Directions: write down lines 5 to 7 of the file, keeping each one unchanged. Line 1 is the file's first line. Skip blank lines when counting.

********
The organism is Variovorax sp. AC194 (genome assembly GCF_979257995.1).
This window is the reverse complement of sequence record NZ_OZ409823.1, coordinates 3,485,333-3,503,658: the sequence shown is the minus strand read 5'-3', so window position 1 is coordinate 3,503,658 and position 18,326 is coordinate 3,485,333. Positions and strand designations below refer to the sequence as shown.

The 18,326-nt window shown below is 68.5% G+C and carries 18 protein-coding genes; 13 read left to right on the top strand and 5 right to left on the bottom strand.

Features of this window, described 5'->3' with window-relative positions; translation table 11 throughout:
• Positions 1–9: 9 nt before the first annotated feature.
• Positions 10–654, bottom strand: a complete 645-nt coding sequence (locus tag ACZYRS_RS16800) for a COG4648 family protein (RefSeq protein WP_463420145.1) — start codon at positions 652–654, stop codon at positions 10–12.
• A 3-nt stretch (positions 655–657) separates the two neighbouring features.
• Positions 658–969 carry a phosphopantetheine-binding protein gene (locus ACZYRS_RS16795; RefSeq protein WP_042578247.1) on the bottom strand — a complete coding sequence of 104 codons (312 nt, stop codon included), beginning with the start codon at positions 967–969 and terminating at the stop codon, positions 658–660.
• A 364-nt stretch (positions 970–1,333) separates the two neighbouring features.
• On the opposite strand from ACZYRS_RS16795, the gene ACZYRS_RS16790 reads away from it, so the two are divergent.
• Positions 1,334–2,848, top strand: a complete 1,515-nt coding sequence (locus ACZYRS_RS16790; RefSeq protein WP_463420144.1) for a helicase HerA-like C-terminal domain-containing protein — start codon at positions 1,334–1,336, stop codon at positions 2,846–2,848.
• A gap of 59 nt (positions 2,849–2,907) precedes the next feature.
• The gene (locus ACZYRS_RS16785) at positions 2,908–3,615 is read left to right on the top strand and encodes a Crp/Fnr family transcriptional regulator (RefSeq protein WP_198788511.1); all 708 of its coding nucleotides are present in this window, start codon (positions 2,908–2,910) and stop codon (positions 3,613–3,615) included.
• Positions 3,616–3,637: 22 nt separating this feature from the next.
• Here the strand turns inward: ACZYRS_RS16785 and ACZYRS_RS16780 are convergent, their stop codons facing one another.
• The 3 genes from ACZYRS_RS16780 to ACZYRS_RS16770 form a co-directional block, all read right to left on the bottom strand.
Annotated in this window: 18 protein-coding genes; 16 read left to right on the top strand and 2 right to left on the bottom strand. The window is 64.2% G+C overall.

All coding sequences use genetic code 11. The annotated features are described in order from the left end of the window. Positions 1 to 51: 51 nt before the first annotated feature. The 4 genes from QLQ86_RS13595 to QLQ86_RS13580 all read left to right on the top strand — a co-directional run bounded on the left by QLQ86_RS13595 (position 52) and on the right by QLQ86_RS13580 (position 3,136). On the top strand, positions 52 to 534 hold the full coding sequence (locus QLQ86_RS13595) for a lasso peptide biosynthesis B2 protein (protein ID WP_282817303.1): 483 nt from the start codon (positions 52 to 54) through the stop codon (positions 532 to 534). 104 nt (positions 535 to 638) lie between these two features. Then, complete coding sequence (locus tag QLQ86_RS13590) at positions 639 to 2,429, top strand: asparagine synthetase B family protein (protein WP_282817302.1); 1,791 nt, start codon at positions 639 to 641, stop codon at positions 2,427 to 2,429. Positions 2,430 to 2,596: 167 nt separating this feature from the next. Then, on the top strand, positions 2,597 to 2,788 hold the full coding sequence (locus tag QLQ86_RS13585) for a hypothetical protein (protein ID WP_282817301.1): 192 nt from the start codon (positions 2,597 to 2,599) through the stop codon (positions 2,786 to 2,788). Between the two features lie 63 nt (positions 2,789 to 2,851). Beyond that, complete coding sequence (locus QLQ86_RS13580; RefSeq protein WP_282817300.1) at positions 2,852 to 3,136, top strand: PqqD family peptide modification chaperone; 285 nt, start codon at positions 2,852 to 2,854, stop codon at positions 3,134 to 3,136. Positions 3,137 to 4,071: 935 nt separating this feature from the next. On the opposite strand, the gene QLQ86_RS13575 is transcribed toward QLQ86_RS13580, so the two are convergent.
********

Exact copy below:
• Positions 1–9: 9 nt before the first annotated feature.
• Positions 10–654, bottom strand: a complete 645-nt coding sequence (locus tag ACZYRS_RS16800) for a COG4648 family protein (RefSeq protein WP_463420145.1) — start codon at positions 652–654, stop codon at positions 10–12.
• A 3-nt stretch (positions 655–657) separates the two neighbouring features.